EDHEC's Noël Amenc clears up some of the differences between reference indices and custom benchmarks.
The words 'index' and 'benchmark' are often used indiscriminately in practice even though they are, a priori, very different concepts. A reference index is a portfolio that should represent the performance of a given segment of the market, so the focus is on representativeness. A custom benchmark is a portfolio that should represent the fair reward expected in exchange for risk exposures that an investor is willing to accept, so the focus is on efficiency. For most investors, this distinction may be semantic, but it clearly leads to different approaches to passive investment.
For example, an index that is constructed differently to a cap-weighted index will always be considered a substitute for the latter, so it seems normal investors would expect this new reference index to have the same level of transparency, and perhaps the same level of popularity, as the previous one. In the end, what determines the success of a new reference index will be as much its financial characteristics as its 'popularity', not only with investors but also consultants.
Naturally, implementation of a new form of reference index is not risk-free. All rebalancing schemes, with the notable exception of cap-weighting or equal-weighting, assume a certain level of out-of-sample stability in the structures that led to the in-sample estimation of the parameters. Whether one tries to reduce the dimensions of a variance-covariance matrix with a factor model, or uses accounting attributes to define the size of a company and de facto its position in an index, or creates a link between the risk and return of a stock, all of these methodological choices are more or less relevant depending on the period chosen. That is why we have always considered that the evaluation of an alternative weighting scheme for an index can only be carried out over a long period.
Nonetheless, a track record, however long it might be, does not suffice. Model risk should also be documented, and it is always important to study both the optimality conditions of the indices proposed and the dependence on risk factors, and therefore on market conditions, over the long run. This serious approach to the performance of alternative forms of indices will probably lead investors to diversify the alternative forms of investment. As an example, it is interesting to observe that minimum volatility and efficient indices do not have the same outperformance in relation to cap-weighted indices in different market conditions.
Ultimately, we observe that while the marketing of these new approaches highlights the fact these indices are substitutes for traditional indices, the same promoters spend their time comparing performance with the cap-weighted equivalents. This comparison shows clearly that cap-weighted indices remain the final reference for investors because they represent the average of the market, the summing up of supply and demand. Even though everybody agrees they are inefficient, nobody is willing to take the risk of forgetting about them or moving too far away from them because the investment industry is a peer group industry. How will a CIO be able to justify the underperformance of his or her new non-cap-weighted index to the trustees, pensioners and consultants for whom the natural choice is that of the market?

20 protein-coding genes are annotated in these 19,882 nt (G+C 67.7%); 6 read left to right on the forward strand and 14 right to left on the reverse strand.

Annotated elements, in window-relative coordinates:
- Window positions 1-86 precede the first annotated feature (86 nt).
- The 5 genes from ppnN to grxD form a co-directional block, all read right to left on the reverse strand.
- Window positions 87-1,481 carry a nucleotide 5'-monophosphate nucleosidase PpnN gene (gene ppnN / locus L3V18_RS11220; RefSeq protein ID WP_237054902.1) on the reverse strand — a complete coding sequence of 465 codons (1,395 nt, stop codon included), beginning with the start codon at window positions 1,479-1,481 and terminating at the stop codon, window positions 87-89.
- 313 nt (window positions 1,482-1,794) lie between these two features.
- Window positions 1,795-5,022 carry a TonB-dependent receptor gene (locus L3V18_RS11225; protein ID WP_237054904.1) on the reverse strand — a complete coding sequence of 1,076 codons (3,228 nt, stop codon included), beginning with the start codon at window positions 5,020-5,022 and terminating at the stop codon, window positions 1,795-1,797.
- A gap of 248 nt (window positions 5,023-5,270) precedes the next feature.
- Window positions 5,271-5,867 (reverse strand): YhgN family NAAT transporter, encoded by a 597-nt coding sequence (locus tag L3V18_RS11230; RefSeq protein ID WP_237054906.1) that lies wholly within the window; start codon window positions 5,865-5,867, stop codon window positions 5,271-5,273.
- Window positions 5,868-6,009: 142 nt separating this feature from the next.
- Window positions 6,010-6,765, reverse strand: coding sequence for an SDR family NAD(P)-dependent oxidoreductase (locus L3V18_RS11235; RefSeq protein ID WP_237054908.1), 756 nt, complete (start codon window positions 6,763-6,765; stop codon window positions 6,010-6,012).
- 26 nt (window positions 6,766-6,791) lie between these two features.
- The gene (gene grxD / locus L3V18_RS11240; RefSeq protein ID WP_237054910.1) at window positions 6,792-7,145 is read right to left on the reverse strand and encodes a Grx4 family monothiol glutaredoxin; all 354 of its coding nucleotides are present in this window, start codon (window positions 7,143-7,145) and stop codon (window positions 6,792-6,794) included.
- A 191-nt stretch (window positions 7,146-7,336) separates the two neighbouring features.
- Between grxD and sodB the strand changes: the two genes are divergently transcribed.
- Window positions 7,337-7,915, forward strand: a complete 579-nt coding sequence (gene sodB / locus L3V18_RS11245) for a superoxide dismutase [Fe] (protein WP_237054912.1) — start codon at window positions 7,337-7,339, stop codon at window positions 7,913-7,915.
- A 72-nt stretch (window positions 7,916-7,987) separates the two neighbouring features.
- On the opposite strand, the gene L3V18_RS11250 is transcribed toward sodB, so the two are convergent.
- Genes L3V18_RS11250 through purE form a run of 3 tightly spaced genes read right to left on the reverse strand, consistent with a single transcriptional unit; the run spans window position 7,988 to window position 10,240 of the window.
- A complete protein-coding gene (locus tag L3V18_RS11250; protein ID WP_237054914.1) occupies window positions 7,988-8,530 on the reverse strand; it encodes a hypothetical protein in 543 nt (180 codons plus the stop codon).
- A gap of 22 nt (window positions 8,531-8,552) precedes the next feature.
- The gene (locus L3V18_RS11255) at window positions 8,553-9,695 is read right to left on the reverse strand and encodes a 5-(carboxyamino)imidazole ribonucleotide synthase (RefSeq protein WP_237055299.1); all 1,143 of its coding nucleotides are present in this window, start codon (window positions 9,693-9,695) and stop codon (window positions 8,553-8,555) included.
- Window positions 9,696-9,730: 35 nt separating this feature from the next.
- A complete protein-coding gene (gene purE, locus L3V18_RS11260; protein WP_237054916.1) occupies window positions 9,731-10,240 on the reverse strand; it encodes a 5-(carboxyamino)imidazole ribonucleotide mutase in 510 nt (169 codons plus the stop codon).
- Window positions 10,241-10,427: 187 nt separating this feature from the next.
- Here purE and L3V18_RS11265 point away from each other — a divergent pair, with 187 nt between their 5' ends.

A custom benchmark is a response to this difficulty. Its aim is not necessarily to replace an index as the final reference for equity allocation, but instead to allow for the use of a relative risk budget that any asset manager or investor could accept with regard to the average performance of the market represented by cap-weighted indices. This tracking error budget was traditionally used by active managers who were making active decisions (stock, sector or style picking) and at the same time attempting to optimise their portfolio under constraint with regard to the cap-weighted index.
To offer an alternative to these active managers, a customised benchmark provides optimal usage of the relative risk budget based on efficient diversification methods that respect the tracking error constraint in a very robust way. Investors will ultimately have the choice of using their tracking error budget either by seeking alpha - and logically creating competition between traditional active managers and hedge funds - or, using the beta set, they could implement competition between the cost of diversification under constraint provided by active managers and investment in systematic forms of diversification. Since the objective in using the latter relates to the implementation of a passive investment strategy, the cost of the new forms of systematic beta is quite low, and definitely represents significant progress in investors' search for the best value for money in their investments.
The goal of the custom benchmark is not to serve as an external reference for the investment, but to be a genuine representation of the investor's inter- or intra-class allocation choices. Ultimately, it is not so much the 'popularity' of a benchmark that will lead to its success, but its customisation and appropriateness to reflect the investor's strategic benchmark choices in terms of risk and reward. Since it is not being used as an external reference, a custom benchmark will be judged less on its transparency or its relative simplicity than on its capacity to enable investors to achieve their diversification objectives, notably with regard to an external reference represented by a cap-weighted index.
Noël Amenc is a professor of finance at EDHEC Business School and a director at EDHEC-Risk Institute